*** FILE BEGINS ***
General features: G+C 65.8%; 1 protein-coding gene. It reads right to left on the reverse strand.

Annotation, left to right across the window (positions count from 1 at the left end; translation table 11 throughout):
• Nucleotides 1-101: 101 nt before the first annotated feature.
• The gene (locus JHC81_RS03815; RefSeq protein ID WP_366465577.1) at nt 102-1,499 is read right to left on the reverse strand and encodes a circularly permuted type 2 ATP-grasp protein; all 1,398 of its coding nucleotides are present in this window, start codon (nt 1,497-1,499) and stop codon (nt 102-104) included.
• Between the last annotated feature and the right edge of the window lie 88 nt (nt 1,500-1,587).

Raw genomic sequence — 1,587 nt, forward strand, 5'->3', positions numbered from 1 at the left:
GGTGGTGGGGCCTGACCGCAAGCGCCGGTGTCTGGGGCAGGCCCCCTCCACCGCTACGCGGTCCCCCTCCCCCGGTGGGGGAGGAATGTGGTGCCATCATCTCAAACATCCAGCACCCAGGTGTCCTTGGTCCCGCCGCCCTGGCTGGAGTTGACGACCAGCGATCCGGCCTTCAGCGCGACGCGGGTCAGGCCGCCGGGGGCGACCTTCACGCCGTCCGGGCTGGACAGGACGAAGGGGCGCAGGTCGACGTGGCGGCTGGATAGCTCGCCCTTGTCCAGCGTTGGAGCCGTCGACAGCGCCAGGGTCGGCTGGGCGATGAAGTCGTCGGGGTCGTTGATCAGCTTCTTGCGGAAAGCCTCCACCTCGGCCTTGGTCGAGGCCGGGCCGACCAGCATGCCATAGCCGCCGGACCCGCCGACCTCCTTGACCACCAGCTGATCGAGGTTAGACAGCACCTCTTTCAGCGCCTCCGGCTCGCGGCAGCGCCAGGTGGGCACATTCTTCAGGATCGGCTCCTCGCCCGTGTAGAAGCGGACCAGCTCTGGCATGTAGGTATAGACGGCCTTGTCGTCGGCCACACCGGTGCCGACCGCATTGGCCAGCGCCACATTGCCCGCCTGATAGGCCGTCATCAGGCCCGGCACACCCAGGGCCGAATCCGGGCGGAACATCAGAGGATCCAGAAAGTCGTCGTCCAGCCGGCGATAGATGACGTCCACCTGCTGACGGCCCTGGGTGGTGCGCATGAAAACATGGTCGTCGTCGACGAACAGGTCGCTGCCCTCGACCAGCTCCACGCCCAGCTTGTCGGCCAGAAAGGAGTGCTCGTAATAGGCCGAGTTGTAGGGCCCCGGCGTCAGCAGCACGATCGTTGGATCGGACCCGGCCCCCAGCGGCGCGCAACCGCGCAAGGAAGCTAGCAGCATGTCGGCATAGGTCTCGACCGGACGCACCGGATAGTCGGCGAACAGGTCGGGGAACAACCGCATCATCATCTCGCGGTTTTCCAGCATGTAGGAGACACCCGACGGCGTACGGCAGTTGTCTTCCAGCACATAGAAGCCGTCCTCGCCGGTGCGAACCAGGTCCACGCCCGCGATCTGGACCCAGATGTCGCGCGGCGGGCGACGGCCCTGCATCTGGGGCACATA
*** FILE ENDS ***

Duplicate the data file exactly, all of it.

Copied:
General features: G+C 65.8%; 1 protein-coding gene. It reads right to left on the reverse strand.

Annotation, left to right across the window (positions count from 1 at the left end; translation table 11 throughout):
• Nucleotides 1-101: 101 nt before the first annotated feature.
• The gene (locus JHC81_RS03815; RefSeq protein ID WP_366465577.1) at nt 102-1,499 is read right to left on the reverse strand and encodes a circularly permuted type 2 ATP-grasp protein; all 1,398 of its coding nucleotides are present in this window, start codon (nt 1,497-1,499) and stop codon (nt 102-104) included.
• Between the last annotated feature and the right edge of the window lie 88 nt (nt 1,500-1,587).

Raw genomic sequence — 1,587 nt, forward strand, 5'->3', positions numbered from 1 at the left:
GGTGGTGGGGCCTGACCGCAAGCGCCGGTGTCTGGGGCAGGCCCCCTCCACCGCTACGCGGTCCCCCTCCCCCGGTGGGGGAGGAATGTGGTGCCATCATCTCAAACATCCAGCACCCAGGTGTCCTTGGTCCCGCCGCCCTGGCTGGAGTTGACGACCAGCGATCCGGCCTTCAGCGCGACGCGGGTCAGGCCGCCGGGGGCGACCTTCACGCCGTCCGGGCTGGACAGGACGAAGGGGCGCAGGTCGACGTGGCGGCTGGATAGCTCGCCCTTGTCCAGCGTTGGAGCCGTCGACAGCGCCAGGGTCGGCTGGGCGATGAAGTCGTCGGGGTCGTTGATCAGCTTCTTGCGGAAAGCCTCCACCTCGGCCTTGGTCGAGGCCGGGCCGACCAGCATGCCATAGCCGCCGGACCCGCCGACCTCCTTGACCACCAGCTGATCGAGGTTAGACAGCACCTCTTTCAGCGCCTCCGGCTCGCGGCAGCGCCAGGTGGGCACATTCTTCAGGATCGGCTCCTCGCCCGTGTAGAAGCGGACCAGCTCTGGCATGTAGGTATAGACGGCCTTGTCGTCGGCCACACCGGTGCCGACCGCATTGGCCAGCGCCACATTGCCCGCCTGATAGGCCGTCATCAGGCCCGGCACACCCAGGGCCGAATCCGGGCGGAACATCAGAGGATCCAGAAAGTCGTCGTCCAGCCGGCGATAGATGACGTCCACCTGCTGACGGCCCTGGGTGGTGCGCATGAAAACATGGTCGTCGTCGACGAACAGGTCGCTGCCCTCGACCAGCTCCACGCCCAGCTTGTCGGCCAGAAAGGAGTGCTCGTAATAGGCCGAGTTGTAGGGCCCCGGCGTCAGCAGCACGATCGTTGGATCGGACCCGGCCCCCAGCGGCGCGCAACCGCGCAAGGAAGCTAGCAGCATGTCGGCATAGGTCTCGACCGGACGCACCGGATAGTCGGCGAACAGGTCGGGGAACAACCGCATCATCATCTCGCGGTTTTCCAGCATGTAGGAGACACCCGACGGCGTACGGCAGTTGTCTTCCAGCACATAGAAGCCGTCCTCGCCGGTGCGAACCAGGTCCACGCCCGCGATCTGGACCCAGATGTCGCGCGGCGGGCGACGGCCCTGCATCTGGGGCACATA